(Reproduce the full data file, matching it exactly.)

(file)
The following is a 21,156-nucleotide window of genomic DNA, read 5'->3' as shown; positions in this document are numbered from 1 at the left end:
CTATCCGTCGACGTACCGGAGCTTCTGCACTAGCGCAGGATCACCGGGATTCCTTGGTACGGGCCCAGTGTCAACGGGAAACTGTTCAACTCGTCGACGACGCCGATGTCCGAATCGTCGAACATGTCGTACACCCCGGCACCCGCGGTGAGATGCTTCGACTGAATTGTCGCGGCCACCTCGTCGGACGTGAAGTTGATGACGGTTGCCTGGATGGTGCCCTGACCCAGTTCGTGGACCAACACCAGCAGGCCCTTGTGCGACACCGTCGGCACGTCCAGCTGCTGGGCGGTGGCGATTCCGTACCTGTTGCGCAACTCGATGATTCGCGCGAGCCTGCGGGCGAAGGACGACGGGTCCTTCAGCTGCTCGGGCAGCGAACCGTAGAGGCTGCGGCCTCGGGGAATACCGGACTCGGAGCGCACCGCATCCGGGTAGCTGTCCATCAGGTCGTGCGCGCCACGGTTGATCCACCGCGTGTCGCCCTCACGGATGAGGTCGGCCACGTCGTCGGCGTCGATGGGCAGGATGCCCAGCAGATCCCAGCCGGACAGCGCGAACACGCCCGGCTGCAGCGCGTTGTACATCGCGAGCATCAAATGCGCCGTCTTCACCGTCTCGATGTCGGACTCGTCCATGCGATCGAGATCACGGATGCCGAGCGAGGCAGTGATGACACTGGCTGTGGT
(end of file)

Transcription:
The following is a 21,156-nucleotide window of genomic DNA, read 5'->3' as shown; positions in this document are numbered from 1 at the left end:
CTATCCGTCGACGTACCGGAGCTTCTGCACTAGCGCAGGATCACCGGGATTCCTTGGTACGGGCCCAGTGTCAACGGGAAACTGTTCAACTCGTCGACGACGCCGATGTCCGAATCGTCGAACATGTCGTACACCCCGGCACCCGCGGTGAGATGCTTCGACTGAATTGTCGCGGCCACCTCGTCGGACGTGAAGTTGATGACGGTTGCCTGGATGGTGCCCTGACCCAGTTCGTGGACCAACACCAGCAGGCCCTTGTGCGACACCGTCGGCACGTCCAGCTGCTGGGCGGTGGCGATTCCGTACCTGTTGCGCAACTCGATGATTCGCGCGAGCCTGCGGGCGAAGGACGACGGGTCCTTCAGCTGCTCGGGCAGCGAACCGTAGAGGCTGCGGCCTCGGGGAATACCGGACTCGGAGCGCACCGCATCCGGGTAGCTGTCCATCAGGTCGTGCGCGCCACGGTTGATCCACCGCGTGTCGCCCTCACGGATGAGGTCGGCCACGTCGTCGGCGTCGATGGGCAGGATGCCCAGCAGATCCCAGCCGGACAGCGCGAACACGCCCGGCTGCAGCGCGTTGTACATCGCGAGCATCAAATGCGCCGTCTTCACCGTCTCGATGTCGGACTCGTCCATGCGATCGAGATCACGGATGCCGAGCGAGGCAGTGATGACACTGGCTGTGGT